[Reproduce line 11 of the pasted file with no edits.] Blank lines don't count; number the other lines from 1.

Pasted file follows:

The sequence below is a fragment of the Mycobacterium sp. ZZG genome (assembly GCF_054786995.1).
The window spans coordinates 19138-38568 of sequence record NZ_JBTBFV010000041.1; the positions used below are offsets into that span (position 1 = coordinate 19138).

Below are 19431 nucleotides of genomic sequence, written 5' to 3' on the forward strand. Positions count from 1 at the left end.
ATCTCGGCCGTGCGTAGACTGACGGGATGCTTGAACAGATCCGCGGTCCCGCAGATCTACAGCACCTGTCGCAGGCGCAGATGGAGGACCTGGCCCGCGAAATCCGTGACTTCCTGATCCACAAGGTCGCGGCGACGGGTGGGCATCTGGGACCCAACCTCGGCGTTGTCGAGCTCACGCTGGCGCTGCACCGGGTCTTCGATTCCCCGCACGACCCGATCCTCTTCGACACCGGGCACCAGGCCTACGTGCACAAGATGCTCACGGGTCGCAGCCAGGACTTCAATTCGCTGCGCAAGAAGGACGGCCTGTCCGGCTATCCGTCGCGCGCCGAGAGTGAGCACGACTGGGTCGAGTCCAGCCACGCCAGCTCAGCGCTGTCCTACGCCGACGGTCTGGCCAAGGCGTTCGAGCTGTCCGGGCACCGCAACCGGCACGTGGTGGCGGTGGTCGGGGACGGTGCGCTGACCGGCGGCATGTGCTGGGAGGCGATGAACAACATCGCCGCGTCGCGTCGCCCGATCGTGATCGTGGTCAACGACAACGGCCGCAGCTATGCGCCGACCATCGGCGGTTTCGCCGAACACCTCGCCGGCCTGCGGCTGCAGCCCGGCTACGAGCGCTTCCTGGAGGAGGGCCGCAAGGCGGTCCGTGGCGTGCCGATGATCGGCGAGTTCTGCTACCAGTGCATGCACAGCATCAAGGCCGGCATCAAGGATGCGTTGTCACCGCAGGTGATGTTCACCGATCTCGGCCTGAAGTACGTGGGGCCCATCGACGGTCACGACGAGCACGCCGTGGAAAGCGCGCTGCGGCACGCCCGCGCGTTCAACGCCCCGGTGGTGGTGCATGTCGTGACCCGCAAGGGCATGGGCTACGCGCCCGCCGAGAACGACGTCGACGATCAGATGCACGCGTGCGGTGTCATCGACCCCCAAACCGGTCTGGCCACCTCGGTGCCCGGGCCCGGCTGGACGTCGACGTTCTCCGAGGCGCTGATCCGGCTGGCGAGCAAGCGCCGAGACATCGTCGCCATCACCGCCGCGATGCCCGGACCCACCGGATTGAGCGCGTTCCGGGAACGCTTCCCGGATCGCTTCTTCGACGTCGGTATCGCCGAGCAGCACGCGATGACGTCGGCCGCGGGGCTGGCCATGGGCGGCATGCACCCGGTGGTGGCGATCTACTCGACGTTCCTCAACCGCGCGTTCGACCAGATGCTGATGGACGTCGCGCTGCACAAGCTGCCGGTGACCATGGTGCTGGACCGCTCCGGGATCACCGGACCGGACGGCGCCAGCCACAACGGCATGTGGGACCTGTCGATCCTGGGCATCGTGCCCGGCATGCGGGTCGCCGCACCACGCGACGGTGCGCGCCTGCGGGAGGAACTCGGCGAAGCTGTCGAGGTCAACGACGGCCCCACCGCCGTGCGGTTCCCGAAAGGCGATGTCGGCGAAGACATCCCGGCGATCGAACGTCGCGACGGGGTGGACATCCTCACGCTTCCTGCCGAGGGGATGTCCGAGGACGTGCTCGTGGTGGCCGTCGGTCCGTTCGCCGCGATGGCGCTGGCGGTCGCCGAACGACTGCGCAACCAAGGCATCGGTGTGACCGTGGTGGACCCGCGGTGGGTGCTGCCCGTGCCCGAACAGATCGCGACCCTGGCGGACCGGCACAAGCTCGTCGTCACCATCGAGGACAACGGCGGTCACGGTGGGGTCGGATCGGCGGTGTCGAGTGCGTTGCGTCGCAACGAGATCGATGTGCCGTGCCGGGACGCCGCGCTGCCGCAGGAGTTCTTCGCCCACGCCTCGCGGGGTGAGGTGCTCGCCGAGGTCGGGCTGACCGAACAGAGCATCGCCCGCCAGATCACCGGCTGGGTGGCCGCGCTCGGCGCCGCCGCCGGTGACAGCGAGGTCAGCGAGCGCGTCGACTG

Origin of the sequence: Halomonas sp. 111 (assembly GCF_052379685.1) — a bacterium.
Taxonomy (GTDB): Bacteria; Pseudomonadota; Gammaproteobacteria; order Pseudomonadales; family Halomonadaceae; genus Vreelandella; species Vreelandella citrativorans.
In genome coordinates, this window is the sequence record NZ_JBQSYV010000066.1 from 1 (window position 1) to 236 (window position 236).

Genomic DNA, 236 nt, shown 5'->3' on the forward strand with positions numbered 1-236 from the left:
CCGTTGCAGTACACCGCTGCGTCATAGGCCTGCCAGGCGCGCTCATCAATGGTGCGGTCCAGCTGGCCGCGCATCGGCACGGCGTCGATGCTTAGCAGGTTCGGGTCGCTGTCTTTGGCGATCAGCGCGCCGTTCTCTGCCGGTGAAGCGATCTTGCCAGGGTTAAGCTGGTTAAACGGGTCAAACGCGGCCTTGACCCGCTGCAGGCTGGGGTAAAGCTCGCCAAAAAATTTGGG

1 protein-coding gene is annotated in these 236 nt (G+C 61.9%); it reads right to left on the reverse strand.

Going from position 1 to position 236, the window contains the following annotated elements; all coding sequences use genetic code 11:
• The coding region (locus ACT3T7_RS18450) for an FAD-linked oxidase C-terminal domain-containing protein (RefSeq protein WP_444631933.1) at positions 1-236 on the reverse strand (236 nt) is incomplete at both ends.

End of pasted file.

Going from position 1 to position 236, the window contains the following annotated elements; all coding sequences use genetic code 11: